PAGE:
It’s going to be a very busy construction season for the Pittsburgh Water and Sewer Authority. By the end of 2018, the authority must replace 2,100 lead service lines and aims to conduct 15,000 curb box inspections.
PWSA contracted Michael Baker International for $2.8 million to do the inspections. Opening up a curb box allows crews to identify what the public and private sides of a water line are made of without having to dig holes all over the city.
“[Curb box inspections] are not foolproof,” said PWSA communications manager Will Pickering. “But we have found that they are cost-effective and they’re an additional layer of data that are very useful.”
The project will prioritize homes that lack historical records showing what the pipes are made of. Eventually the company will do work in each of the council districts, said Pickering.
“We’re trying to get a comprehensive picture of the entire city within our water service area,” he said. “We’re concentrating on areas we believe are likely to have lead. In part because these inspections are going to inform where we’ll perform future replacement work.”
A November 2017 consent order from the Department of Environmental Protection requires PWSA to create a pipe material inventory for the entire system and to reduce lead infrastructure by 7 percent—or 1,341 service lines—by the end of June. The authority can’t say for certain where or how many lead lines there are (hence the mandated inventory). But in the interim, PWSA estimated for DEP in September 2016 that likely 27 percent of the system was made of lead.
Because PWSA halted partial lead line replacements last year, the authority did not meet its 2017 replacement target of 1,341 lead lines. It'll have to finish the remaining 730 by June 30 and another 1,341 by Dec. 31, 2018.
In order to avoid partial line replacements, the authority will offer to replace the private side of any residential lead lines workers encounter. Previously, PWSA wasn’t permitted to make residential line replacements, but a change in the Municipal Authorities Act -- made last year -- allows it to do so. For 2018, PWSA’s board of directors approved a $44 million budget for public and private lead line replacement, said Pickering.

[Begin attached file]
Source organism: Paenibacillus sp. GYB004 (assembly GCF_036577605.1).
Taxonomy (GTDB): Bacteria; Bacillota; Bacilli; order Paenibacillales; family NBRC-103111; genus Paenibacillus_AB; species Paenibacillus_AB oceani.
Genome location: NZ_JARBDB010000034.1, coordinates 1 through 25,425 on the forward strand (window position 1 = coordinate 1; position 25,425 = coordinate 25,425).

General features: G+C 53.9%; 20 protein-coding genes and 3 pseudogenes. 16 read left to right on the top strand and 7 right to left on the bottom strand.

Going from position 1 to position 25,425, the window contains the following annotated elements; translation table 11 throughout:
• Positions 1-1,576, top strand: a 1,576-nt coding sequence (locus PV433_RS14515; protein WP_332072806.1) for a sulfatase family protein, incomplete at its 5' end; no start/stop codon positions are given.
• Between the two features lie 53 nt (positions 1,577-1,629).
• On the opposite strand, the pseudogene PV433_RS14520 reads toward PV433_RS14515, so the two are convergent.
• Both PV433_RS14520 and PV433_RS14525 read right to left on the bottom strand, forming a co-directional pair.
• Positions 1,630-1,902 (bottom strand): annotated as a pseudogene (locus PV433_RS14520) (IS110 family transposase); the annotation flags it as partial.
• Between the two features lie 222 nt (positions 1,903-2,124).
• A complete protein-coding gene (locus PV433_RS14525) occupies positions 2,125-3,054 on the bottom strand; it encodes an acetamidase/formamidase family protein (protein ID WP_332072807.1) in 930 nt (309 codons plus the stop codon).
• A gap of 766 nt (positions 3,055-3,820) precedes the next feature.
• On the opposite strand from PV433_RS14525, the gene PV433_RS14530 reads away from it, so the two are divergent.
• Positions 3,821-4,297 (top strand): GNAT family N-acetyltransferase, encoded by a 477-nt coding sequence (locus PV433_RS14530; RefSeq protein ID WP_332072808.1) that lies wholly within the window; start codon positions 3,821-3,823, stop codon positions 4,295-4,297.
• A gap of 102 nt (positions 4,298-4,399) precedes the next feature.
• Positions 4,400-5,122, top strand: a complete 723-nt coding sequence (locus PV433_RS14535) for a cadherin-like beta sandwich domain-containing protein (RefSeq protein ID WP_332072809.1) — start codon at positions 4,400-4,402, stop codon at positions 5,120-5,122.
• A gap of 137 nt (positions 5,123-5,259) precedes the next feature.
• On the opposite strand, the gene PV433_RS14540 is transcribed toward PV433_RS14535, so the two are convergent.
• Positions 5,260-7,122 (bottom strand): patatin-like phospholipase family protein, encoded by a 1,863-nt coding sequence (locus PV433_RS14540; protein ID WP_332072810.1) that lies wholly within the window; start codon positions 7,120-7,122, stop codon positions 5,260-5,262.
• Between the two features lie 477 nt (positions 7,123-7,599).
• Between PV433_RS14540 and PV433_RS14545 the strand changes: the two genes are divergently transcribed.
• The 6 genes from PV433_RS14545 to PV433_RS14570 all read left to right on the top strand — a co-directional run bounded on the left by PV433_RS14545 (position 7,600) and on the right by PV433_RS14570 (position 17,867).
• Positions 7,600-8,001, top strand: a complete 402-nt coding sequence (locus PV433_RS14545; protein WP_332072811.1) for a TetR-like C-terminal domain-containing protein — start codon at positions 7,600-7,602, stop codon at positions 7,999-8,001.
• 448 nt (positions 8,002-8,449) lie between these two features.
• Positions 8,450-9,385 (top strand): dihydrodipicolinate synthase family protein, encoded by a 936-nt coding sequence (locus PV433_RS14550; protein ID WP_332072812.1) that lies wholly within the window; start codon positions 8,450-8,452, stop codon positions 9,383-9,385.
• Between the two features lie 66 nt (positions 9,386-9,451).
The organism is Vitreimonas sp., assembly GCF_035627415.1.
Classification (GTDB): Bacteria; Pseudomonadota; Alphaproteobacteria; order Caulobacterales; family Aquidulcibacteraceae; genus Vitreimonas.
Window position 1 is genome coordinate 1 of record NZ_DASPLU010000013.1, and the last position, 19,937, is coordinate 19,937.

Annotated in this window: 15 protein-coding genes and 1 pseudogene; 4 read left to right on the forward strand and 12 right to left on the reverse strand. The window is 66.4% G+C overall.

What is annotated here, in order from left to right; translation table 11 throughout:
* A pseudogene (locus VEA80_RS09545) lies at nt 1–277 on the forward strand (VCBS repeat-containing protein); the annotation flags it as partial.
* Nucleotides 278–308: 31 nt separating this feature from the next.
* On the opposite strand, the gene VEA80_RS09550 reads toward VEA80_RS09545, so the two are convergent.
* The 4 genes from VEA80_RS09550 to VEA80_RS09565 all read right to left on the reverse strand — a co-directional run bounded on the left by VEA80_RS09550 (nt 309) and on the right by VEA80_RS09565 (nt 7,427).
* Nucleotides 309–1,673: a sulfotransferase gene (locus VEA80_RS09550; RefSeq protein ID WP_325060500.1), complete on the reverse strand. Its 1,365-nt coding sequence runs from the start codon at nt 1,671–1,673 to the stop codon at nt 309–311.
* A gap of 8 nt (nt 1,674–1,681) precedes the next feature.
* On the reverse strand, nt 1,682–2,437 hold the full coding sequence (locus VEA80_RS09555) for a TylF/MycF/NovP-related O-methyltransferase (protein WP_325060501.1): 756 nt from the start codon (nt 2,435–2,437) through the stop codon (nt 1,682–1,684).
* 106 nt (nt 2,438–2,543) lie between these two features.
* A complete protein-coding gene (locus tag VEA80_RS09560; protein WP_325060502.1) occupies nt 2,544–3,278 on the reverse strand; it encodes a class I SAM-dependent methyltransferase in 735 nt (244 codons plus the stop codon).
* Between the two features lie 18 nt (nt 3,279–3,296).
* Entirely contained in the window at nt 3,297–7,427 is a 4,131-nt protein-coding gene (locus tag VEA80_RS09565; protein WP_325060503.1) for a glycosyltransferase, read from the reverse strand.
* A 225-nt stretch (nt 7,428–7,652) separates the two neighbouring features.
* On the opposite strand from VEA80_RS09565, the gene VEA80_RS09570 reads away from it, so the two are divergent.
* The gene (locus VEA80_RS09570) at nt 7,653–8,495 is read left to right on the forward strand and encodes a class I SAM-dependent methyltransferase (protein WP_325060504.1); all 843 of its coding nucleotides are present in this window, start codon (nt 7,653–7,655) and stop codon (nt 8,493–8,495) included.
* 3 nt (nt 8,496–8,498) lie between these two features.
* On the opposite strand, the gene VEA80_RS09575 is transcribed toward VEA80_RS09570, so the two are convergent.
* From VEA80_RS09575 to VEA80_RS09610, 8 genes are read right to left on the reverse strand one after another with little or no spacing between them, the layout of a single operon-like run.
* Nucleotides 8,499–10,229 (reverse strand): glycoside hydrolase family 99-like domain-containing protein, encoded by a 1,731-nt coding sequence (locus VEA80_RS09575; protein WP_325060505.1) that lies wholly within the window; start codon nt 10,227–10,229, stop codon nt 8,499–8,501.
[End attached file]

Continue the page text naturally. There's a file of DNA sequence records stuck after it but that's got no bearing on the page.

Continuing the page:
“We’ve mailed approximately 475 letters out to customers within the last month or so. We’ve heard back from about 40 percent of those customers, and they’ve agreed to a private lead line replacement associated with our work,” said Pickering. “But we’re wondering why we’re not hearing from the other 60 percent.”
Pickering encouraged homeowners to contact PWSA with any questions or concerns. While the authority will replace both the public and private sides of the line, as well as restore the sidewalk at no cost to the resident or property owner, it cannot commit to restoring any ornamental landscaping, retaining walls, stairs or driveways that may be impacted. Pickering said the contractors are incentivized to design around those kinds of features.
In addition, $1.8 million has been dedicated to replacing lead lines for low-income customers who meet the eligibility requirements, which is 250 percent of the federal poverty level. That project is being administered by Dollar Energy Fund. Pickering estimates that the initiative will cover roughly 250 lead line replacements.